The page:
Online Fishbone Diagram Maker and Ishikawa Diagram Template
Visualize the potential causes of a problem, to solve it collaboratively.
Your team can use the Fishbone Diagram (Ishikawa Diagram) to explore the potential causes of a particular issue, so you can solve problems more effectively. After brainstorming some ideas, you sort them into groupings to better understand the root cause of the problem. A Fishbone Diagram is particularly useful when you don’t have very much quantitative data available, and can only rely on your team’s experience.
About the Fishbone Diagram template
What is a Fishbone Diagram?
A Fishbone Diagram is also known as a “cause and effect diagram” or an Ishikawa Diagram (named after its inventor, Japanese quality control expert Kaoru Ishikawa). Teams use a Fishbone Diagram to visualize all of the possible causes of a problem, to more effectively zero in on the underlying cause.
5 benefits of a Fishbone Diagram
Focus on a cause, rather than symptoms
Using a Fishbone Diagram helps teams truly get to the heart of why something is occurring, instead of simply describing the situation and mistaking secondary causes for the root cause.
See all potential causes at a glance
A Fishbone Diagram displays multiple causes, ordered logically, in a visual manner. All stakeholders can explore and understand how they fit together holistically.
Create a prompt for brainstorming
Many teams use a Fishbone Diagram as a jumping-off point for a structured brainstorming exercise, to generate a large number of potential ideas about what the root cause could be.
Focus everyone around the root cause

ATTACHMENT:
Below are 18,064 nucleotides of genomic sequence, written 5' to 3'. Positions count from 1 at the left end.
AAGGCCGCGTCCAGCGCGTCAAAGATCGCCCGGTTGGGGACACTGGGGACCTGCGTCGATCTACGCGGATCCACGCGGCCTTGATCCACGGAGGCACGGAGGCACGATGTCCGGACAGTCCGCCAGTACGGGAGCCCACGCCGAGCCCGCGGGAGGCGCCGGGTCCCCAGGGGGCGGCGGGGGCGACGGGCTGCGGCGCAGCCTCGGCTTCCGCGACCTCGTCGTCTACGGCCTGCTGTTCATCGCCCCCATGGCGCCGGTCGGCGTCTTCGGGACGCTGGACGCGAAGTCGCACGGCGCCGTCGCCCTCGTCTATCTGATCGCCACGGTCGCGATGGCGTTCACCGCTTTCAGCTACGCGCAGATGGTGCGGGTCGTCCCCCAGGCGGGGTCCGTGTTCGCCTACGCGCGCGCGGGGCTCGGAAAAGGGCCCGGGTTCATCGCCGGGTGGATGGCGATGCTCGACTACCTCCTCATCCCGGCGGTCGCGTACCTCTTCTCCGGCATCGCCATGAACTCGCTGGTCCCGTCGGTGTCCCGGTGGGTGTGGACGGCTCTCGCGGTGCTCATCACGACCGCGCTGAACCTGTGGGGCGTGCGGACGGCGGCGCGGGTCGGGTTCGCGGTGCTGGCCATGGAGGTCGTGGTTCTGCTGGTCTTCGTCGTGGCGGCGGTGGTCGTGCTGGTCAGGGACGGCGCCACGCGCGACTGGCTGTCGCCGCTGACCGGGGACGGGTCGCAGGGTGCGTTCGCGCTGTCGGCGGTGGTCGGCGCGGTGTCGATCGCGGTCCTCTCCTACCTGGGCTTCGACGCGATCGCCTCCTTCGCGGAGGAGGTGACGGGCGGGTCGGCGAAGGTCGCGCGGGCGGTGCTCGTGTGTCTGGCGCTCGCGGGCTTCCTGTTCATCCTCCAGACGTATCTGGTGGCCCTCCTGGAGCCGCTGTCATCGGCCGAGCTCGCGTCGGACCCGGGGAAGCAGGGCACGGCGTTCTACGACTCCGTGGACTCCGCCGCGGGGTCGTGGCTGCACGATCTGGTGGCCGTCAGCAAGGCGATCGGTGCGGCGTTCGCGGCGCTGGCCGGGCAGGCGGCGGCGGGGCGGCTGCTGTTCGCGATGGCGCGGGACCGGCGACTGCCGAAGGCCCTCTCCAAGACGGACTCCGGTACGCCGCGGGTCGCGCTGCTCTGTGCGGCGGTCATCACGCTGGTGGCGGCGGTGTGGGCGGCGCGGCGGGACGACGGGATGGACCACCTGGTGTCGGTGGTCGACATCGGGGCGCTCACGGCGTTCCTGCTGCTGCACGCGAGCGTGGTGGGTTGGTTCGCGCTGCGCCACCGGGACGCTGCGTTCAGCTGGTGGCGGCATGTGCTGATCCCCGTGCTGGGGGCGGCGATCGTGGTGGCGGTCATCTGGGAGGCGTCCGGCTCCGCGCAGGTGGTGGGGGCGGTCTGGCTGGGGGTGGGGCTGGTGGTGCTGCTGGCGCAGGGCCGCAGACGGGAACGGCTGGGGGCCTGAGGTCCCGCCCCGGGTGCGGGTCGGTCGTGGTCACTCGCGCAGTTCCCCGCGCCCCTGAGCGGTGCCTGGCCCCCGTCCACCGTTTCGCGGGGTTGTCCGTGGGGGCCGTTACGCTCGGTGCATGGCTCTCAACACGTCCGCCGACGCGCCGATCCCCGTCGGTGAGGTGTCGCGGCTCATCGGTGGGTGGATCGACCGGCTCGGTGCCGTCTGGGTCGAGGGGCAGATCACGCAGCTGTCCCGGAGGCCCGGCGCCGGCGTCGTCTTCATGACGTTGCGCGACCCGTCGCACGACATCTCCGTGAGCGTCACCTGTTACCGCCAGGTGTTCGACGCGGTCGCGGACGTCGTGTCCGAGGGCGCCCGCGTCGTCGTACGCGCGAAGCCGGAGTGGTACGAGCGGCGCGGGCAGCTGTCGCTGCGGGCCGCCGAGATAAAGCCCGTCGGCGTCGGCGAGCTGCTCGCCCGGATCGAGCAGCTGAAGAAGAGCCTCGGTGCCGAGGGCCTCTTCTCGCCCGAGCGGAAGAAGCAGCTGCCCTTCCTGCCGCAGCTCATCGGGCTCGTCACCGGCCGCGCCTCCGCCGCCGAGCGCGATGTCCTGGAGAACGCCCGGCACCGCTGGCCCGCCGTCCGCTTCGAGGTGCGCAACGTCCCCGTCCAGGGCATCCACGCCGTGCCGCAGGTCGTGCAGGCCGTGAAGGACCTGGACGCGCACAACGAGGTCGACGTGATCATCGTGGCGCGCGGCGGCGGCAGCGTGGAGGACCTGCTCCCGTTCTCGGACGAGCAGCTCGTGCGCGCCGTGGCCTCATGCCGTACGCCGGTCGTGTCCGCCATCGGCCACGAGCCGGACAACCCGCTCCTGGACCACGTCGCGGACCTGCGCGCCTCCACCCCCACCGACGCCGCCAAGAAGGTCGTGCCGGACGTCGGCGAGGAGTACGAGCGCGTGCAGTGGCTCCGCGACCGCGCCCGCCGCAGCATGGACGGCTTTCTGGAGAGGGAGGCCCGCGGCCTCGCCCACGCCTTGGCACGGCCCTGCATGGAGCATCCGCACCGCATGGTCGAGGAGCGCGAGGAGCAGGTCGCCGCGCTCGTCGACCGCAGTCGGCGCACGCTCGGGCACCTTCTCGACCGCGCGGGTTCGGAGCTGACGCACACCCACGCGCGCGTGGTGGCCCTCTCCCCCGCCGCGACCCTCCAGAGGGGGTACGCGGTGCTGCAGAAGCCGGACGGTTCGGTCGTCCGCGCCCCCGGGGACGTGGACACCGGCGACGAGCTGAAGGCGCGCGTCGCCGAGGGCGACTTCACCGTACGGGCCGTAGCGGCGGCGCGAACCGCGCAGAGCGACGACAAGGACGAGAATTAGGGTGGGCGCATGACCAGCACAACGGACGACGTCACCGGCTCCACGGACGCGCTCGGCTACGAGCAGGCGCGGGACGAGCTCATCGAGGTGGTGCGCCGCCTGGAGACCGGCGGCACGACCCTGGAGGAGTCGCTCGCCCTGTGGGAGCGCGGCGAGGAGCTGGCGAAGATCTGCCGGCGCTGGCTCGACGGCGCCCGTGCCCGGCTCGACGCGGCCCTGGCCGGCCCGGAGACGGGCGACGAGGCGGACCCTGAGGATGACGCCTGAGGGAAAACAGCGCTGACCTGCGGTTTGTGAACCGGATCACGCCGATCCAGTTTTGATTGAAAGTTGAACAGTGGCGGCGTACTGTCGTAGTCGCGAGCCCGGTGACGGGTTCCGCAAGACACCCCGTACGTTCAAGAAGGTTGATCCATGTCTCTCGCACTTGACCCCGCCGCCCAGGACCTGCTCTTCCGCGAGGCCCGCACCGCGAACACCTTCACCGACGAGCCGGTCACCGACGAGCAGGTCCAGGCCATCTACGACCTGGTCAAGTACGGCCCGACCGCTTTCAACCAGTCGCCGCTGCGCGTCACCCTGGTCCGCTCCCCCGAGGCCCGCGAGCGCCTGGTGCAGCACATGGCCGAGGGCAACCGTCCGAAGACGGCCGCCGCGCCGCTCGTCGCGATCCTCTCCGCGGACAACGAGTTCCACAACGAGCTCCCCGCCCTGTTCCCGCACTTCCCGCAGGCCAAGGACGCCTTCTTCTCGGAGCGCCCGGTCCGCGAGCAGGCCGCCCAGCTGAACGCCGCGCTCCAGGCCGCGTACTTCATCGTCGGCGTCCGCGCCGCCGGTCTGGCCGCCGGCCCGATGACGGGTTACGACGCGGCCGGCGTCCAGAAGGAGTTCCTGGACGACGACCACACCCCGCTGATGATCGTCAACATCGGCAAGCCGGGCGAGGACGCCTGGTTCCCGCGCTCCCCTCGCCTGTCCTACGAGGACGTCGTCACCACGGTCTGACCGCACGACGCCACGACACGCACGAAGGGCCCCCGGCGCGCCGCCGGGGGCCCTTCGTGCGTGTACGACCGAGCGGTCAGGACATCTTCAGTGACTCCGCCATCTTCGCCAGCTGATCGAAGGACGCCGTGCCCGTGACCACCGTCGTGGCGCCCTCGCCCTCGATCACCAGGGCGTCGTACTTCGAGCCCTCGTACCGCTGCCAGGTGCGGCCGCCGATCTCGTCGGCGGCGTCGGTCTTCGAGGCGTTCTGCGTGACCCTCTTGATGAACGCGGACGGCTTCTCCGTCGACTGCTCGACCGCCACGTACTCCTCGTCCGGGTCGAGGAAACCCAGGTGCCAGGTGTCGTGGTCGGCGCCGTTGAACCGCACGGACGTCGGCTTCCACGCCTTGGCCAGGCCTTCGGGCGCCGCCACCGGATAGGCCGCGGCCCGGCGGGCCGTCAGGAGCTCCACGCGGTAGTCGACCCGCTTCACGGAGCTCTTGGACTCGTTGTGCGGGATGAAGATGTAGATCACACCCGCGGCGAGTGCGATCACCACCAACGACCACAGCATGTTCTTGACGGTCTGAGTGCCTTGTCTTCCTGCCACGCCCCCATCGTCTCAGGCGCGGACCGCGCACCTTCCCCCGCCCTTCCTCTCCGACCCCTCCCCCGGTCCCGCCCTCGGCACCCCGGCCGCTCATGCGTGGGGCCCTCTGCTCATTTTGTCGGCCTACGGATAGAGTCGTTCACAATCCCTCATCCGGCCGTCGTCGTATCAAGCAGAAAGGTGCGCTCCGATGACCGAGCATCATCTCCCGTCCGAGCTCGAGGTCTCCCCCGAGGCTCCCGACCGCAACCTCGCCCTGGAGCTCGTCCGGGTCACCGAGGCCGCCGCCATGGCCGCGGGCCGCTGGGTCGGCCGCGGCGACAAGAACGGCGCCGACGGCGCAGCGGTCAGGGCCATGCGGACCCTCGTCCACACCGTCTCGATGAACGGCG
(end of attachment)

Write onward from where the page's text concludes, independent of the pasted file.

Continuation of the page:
Instead of identifying the causes of a problem independently, a Fishbone Diagram enables the team to focus on working together, analyzing, and prioritizing different possibilities until they land on the root cause.
How to create a fishbone diagram
Define the problem statement
Create a statement that explains exactly what the problem is, and how and when it occurs. This should be added to the right side of your diagram, as the fish’s “head.” Make sure your team agrees on how the problem is being defined before you dive into exploring causes.
Identify categories of causes
What broad categories or areas do potential causes fall into? For example, if you’re trying to diagnose a problem with your software product, you might want to look at users, software, or marketing. For a physical product, you might include pepole, methods, materials, machines, or the environment. Try to keep the number of categories below ten.
List out the causes
Once you have your categories, it’s time to list out all of the individual causes for each bucket. These become the “bones” of the fish, which you can use as a basis for diagnosing the root cause of your problem. Some groups use the Fishbone Diagram in conjunction with 5 Whys to systematically dig deeper and uncover new potential causes.
Fishbone Diagram Template
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